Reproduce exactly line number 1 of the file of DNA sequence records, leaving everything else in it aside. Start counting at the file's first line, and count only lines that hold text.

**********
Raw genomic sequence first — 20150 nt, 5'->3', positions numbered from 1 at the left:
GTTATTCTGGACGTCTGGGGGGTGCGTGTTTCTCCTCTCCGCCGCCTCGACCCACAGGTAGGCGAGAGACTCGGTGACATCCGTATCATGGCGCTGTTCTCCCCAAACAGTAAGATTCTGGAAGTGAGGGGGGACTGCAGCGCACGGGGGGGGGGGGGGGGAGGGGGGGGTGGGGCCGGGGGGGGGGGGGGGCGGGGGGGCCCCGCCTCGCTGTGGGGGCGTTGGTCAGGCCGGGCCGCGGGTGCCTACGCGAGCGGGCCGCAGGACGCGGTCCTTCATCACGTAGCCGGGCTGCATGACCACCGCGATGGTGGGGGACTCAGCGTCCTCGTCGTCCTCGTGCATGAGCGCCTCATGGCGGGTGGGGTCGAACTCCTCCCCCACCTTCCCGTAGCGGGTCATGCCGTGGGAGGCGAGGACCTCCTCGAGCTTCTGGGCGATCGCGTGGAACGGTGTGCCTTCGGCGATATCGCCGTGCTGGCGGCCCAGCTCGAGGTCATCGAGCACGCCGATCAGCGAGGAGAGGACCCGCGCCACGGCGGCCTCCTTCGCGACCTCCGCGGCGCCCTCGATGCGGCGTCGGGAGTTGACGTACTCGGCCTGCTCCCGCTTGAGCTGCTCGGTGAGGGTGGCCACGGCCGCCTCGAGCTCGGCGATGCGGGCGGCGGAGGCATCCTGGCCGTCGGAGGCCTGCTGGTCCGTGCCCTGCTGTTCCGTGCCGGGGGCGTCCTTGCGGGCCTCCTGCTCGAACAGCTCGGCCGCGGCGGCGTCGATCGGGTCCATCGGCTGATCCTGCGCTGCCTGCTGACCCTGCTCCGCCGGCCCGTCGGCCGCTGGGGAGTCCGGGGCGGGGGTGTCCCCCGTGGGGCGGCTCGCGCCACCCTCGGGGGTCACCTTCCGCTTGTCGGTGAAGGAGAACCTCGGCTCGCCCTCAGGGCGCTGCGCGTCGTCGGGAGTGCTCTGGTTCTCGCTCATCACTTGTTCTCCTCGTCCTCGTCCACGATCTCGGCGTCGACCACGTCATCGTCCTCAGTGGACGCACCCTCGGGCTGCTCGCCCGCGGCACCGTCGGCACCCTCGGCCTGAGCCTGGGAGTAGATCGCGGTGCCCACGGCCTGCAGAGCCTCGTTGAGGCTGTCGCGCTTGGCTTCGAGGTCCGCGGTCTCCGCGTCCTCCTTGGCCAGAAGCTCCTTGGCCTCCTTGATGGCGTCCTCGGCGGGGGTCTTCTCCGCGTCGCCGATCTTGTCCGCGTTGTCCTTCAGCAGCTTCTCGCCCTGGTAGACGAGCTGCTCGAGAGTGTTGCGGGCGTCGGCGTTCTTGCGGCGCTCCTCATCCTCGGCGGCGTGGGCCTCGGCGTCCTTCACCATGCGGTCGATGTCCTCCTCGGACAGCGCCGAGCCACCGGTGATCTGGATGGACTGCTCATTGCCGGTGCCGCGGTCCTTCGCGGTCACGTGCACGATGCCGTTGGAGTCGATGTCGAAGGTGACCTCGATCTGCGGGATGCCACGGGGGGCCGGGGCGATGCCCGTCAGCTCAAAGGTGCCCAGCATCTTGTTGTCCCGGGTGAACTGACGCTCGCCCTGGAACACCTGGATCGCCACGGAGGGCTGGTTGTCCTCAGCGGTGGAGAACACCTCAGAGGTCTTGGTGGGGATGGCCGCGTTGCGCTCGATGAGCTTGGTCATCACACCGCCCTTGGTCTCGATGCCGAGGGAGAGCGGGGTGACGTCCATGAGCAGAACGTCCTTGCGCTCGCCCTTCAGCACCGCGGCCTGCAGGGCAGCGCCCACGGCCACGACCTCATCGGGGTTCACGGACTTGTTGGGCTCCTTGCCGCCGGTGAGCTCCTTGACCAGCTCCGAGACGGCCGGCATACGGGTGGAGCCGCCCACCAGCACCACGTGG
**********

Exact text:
Raw genomic sequence first — 20150 nt, 5'->3', positions numbered from 1 at the left: